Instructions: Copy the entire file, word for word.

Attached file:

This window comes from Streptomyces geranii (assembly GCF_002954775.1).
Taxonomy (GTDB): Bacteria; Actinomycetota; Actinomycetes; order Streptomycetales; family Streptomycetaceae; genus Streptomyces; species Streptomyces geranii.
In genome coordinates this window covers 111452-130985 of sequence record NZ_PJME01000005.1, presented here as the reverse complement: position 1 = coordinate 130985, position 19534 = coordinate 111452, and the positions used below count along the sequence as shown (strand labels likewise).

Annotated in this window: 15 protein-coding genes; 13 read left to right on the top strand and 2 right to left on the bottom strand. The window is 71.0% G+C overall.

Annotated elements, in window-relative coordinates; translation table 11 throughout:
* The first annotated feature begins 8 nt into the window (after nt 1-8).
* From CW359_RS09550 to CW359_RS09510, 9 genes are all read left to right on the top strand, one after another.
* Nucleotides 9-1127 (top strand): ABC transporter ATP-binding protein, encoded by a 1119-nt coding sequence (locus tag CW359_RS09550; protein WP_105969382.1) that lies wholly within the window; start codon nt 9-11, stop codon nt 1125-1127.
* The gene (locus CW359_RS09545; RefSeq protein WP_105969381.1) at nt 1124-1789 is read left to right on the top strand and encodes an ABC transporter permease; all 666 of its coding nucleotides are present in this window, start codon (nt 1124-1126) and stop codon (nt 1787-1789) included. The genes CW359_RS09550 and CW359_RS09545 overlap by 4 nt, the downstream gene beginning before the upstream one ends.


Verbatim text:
This window comes from Streptomyces geranii (assembly GCF_002954775.1).
Taxonomy (GTDB): Bacteria; Actinomycetota; Actinomycetes; order Streptomycetales; family Streptomycetaceae; genus Streptomyces; species Streptomyces geranii.
In genome coordinates this window covers 111452-130985 of sequence record NZ_PJME01000005.1, presented here as the reverse complement: position 1 = coordinate 130985, position 19534 = coordinate 111452, and the positions used below count along the sequence as shown (strand labels likewise).

Annotated in this window: 15 protein-coding genes; 13 read left to right on the top strand and 2 right to left on the bottom strand. The window is 71.0% G+C overall.

Annotated elements, in window-relative coordinates; translation table 11 throughout:
* The first annotated feature begins 8 nt into the window (after nt 1-8).
* From CW359_RS09550 to CW359_RS09510, 9 genes are all read left to right on the top strand, one after another.
* Nucleotides 9-1127 (top strand): ABC transporter ATP-binding protein, encoded by a 1119-nt coding sequence (locus tag CW359_RS09550; protein WP_105969382.1) that lies wholly within the window; start codon nt 9-11, stop codon nt 1125-1127.
* The gene (locus CW359_RS09545; RefSeq protein WP_105969381.1) at nt 1124-1789 is read left to right on the top strand and encodes an ABC transporter permease; all 666 of its coding nucleotides are present in this window, start codon (nt 1124-1126) and stop codon (nt 1787-1789) included. The genes CW359_RS09550 and CW359_RS09545 overlap by 4 nt, the downstream gene beginning before the upstream one ends.